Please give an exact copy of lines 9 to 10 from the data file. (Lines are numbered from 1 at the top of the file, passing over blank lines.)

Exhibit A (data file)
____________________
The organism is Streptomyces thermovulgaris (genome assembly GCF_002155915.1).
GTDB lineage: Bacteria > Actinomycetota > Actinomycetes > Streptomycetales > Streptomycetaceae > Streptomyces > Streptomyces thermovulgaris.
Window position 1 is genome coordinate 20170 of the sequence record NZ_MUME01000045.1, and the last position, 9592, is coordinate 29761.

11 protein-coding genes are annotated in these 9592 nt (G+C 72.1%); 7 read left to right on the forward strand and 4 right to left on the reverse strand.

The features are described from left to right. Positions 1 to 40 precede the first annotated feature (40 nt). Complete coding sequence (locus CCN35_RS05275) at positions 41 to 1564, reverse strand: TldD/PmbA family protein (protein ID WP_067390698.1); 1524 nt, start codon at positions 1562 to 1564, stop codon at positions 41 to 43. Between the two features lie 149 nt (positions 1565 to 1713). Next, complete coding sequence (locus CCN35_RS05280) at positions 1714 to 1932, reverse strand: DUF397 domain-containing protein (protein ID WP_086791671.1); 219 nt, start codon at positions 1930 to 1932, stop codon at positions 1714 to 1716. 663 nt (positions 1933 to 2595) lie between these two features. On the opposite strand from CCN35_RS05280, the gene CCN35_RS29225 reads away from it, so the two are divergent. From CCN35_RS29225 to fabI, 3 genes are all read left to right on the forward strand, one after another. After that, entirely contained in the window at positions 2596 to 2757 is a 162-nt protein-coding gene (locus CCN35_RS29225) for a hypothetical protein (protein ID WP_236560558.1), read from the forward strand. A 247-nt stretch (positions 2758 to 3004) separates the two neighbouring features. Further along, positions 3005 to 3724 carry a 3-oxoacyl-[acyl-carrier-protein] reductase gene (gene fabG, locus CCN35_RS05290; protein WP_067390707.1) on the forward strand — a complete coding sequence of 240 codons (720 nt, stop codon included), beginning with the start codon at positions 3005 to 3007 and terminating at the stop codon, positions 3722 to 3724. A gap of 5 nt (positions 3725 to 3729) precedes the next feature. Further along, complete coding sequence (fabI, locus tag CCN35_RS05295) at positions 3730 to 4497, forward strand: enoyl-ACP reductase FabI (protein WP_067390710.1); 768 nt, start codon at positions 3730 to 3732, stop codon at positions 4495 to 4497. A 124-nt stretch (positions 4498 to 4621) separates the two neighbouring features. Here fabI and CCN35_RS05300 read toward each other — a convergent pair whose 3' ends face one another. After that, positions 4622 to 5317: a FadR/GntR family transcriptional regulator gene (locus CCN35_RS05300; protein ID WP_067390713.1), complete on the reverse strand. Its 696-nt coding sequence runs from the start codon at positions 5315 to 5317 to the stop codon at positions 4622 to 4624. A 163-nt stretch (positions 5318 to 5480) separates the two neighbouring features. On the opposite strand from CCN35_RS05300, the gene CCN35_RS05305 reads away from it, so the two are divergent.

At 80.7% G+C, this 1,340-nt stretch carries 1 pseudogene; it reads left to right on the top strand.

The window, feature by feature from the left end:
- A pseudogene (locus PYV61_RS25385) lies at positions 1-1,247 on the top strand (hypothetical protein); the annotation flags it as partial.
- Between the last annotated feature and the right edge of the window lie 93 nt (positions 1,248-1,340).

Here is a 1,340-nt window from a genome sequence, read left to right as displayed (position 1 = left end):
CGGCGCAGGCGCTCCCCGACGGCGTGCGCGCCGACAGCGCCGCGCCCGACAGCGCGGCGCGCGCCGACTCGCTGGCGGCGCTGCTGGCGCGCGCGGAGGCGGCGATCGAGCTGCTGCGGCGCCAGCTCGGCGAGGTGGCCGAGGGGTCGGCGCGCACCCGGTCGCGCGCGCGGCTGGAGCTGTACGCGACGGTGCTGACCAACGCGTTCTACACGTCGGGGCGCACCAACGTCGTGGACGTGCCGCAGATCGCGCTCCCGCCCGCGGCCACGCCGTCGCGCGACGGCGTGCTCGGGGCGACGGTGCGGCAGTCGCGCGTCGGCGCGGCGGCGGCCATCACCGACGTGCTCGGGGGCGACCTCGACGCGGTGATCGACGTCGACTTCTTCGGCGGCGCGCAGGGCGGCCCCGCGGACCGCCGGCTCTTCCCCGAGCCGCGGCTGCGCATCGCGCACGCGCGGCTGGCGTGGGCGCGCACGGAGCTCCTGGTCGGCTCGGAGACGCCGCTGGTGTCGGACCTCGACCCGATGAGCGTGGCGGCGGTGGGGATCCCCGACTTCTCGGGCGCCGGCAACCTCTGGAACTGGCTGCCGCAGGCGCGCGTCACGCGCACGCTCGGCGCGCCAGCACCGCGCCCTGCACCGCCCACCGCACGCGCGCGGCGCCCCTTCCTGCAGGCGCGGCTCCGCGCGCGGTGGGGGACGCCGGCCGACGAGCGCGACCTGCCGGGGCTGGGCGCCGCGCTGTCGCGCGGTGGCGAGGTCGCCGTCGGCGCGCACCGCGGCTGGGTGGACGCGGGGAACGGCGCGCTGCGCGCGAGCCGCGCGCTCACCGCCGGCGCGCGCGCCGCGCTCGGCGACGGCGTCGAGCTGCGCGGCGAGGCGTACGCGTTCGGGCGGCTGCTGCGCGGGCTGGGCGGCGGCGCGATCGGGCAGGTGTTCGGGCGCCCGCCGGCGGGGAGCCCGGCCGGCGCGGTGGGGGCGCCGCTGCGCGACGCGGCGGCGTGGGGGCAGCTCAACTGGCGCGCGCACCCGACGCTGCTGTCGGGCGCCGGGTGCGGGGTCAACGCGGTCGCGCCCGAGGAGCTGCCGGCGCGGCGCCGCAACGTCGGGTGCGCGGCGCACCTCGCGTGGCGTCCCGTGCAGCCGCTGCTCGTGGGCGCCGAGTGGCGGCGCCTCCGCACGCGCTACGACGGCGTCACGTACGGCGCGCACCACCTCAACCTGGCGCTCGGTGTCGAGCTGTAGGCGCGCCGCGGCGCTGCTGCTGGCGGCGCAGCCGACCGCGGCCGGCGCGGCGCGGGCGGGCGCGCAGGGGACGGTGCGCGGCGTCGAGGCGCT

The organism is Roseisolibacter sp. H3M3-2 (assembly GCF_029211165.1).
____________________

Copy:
- Between the last annotated feature and the right edge of the window lie 93 nt (positions 1,248-1,340).

Here is a 1,340-nt window from a genome sequence, read left to right as displayed (position 1 = left end):